- About Us
- Career Center
- Nano-Social Network
- Nano Consulting
- My Account
The eventual failure of metals, such as the aluminum in ships and airplanes, can often be blamed on breaks, or voids, in the material's atomic lattice. They're at first invisible, only microns in size, but once enough of them link up, the metal eventually splits apart.
Cornell engineers, trying to better understand this process, have discovered that nanoscale voids behave differently than the larger ones that are hundreds of thousands of atoms in scale, studied through traditional physics. This insight could lead to improved ability to predict how cracks grow in metals, and how to engineer better materials.
Graduate student Linh Nguyen and Derek Warner, assistant professor of civil and environmental engineering, reported their findings in the journal Physical Review Letters, Jan. 20. Using new atomistic simulation techniques, they concluded that the smallest voids in these materials, those having nanometer dimensions, don't contribute in the same way as microscale voids do in material failure at ordinary room temperatures and pressures.
When metals fail, a physical phenomenon known as plasticity often occurs, permanently deforming, or changing the shape of the material. Previously, it was theorized that both nanometer and microscale voids grow via plasticity as the material fails, but the new research says otherwise.
"While this was something amenable to study with traditional atomistic modeling approaches, the interpretation of previous results was difficult due to a longstanding challenge of time scaling," Warner said. "We've come up with a technique to better address that."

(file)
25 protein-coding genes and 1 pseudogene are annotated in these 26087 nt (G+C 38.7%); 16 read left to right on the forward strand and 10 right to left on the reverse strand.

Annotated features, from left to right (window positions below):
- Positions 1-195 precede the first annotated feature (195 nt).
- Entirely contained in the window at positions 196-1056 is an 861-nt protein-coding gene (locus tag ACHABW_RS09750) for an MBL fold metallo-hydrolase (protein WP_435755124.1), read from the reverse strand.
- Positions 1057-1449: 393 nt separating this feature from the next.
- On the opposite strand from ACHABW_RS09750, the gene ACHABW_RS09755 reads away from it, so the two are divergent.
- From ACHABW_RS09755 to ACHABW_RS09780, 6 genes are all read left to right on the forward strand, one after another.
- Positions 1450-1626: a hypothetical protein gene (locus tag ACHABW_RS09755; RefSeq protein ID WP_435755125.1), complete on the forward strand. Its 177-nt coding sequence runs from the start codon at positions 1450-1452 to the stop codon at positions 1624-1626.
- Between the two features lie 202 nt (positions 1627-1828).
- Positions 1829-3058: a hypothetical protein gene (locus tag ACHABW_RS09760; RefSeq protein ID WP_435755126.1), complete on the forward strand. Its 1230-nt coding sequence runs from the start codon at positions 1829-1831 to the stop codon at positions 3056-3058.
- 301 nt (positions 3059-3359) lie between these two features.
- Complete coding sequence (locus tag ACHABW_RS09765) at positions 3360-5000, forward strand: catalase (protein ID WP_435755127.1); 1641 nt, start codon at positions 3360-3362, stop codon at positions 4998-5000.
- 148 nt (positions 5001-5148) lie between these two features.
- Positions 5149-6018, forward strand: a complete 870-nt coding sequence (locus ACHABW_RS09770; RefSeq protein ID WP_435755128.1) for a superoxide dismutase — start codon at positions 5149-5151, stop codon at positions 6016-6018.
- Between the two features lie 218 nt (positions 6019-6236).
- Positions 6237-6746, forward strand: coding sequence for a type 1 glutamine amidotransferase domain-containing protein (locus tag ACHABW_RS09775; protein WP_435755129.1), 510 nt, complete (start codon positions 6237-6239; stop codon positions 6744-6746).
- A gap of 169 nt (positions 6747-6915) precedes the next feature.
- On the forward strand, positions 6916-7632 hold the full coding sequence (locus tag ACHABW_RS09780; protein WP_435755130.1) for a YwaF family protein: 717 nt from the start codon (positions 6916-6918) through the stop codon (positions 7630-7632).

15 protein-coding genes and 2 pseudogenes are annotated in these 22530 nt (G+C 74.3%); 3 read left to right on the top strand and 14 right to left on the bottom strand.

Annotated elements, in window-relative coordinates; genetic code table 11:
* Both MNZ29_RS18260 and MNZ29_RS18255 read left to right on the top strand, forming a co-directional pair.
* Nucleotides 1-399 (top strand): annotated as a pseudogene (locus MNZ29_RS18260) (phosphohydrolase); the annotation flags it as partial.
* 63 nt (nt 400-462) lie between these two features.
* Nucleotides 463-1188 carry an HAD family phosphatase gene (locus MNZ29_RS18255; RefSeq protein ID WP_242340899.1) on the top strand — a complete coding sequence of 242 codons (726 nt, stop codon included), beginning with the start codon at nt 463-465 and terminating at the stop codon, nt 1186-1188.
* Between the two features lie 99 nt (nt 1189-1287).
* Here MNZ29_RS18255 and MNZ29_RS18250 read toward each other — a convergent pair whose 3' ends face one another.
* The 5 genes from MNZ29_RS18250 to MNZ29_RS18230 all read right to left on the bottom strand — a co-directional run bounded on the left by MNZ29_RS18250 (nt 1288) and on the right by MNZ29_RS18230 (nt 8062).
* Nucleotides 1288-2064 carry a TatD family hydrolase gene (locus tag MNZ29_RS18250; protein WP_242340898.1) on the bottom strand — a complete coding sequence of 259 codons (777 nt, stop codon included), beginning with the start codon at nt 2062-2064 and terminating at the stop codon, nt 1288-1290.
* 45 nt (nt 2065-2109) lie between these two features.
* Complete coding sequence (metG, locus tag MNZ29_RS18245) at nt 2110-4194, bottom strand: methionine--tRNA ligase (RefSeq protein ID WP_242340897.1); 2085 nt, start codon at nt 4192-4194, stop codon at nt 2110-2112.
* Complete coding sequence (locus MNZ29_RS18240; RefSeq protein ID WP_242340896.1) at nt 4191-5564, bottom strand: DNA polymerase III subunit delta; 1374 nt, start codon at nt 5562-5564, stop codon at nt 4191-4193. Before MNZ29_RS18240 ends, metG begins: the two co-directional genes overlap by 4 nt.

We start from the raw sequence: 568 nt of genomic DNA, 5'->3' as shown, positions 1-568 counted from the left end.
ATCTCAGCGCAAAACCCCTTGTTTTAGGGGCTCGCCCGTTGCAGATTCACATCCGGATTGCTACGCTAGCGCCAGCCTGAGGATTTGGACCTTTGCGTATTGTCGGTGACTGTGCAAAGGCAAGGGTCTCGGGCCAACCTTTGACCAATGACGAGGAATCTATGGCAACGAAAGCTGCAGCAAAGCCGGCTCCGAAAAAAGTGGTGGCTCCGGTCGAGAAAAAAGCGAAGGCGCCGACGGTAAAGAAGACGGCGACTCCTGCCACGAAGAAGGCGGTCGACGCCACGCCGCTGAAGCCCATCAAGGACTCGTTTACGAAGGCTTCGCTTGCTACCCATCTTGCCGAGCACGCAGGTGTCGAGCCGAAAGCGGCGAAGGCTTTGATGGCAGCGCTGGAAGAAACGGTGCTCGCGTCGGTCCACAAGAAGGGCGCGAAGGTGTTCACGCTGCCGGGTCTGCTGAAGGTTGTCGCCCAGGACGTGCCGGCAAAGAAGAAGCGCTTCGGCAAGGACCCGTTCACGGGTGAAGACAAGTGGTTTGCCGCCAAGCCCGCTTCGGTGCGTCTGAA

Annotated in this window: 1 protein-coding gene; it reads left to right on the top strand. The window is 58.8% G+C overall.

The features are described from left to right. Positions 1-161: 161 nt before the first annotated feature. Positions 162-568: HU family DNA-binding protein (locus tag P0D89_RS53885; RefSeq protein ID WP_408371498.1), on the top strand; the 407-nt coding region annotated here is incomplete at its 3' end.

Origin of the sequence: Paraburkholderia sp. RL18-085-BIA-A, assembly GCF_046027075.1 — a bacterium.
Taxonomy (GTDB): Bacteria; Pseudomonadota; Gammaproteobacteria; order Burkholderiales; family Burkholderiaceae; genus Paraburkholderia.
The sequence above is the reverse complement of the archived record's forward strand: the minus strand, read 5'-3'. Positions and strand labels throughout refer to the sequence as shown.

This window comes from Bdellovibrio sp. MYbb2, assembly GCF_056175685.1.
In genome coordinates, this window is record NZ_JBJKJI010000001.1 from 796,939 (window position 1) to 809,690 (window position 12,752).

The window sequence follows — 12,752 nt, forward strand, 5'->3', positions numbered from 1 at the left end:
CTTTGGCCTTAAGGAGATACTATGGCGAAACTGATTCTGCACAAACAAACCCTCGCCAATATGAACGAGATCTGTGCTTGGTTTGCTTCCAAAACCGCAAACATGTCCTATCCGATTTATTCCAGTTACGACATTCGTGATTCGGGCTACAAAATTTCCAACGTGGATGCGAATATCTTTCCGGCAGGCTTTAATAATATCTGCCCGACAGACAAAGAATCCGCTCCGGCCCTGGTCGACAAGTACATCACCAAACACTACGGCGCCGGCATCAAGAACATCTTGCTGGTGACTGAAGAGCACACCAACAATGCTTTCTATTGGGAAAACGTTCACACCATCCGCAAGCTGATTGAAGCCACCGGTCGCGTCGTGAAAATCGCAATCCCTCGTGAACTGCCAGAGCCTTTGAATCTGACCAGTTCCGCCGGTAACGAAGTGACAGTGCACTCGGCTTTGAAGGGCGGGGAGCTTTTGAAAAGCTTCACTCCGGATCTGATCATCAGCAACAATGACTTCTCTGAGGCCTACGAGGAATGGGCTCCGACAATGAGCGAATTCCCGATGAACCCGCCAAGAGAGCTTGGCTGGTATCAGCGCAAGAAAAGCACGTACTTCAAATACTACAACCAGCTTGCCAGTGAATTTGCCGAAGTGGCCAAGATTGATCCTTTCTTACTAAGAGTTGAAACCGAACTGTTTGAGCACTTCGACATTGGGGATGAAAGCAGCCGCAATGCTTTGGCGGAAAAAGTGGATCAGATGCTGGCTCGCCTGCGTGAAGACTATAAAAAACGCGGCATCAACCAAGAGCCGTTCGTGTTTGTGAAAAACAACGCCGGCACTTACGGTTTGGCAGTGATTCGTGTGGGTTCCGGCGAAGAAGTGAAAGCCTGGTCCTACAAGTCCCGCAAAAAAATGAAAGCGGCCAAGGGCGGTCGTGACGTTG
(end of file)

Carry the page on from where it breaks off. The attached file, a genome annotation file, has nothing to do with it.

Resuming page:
Nguyen and Warner's work is supported by the Office of Naval Research, which has particular interest in the use of aluminum and other lightweight, durable metals in high-performance ship structures.
For more information, please click here
Copyright © Cornell UniversityIf you have a comment, please Contact us.
Issuers of news releases, not 7th Wave, Inc. or Nanotechnology Now, are solely responsible for the accuracy of the content.
|Related News Press|
News and information
Enhanced Graphene Components for Next Generation Racing Yacht March 5th, 2015
First Observation of Electronic Structure in Ag-Rh Alloy Nanoparticles Having Hydrogen Absorbing: Storage Property –Attempting to solve the mystery of why Ag-Rh alloy nanoparticles have a similar property to Pd– October 30th, 2014
This Slinky lookalike 'hyperlens' helps us see tiny objects: The photonics advancement could improve early cancer detection, nanoelectronics manufacturing and scientists' ability to observe single molecules May 23rd, 2015
Nanotherapy effective in mice with multiple myeloma May 21st, 2015
ORNL demonstrates first large-scale graphene fabrication May 14th, 2015
International and U.S. Students and Teachers Headed to Toronto for 34th Annual International Space Development Conference®: Students competed in prestigious NSS-NASA Ames Space Settlement Design Contest May 9th, 2015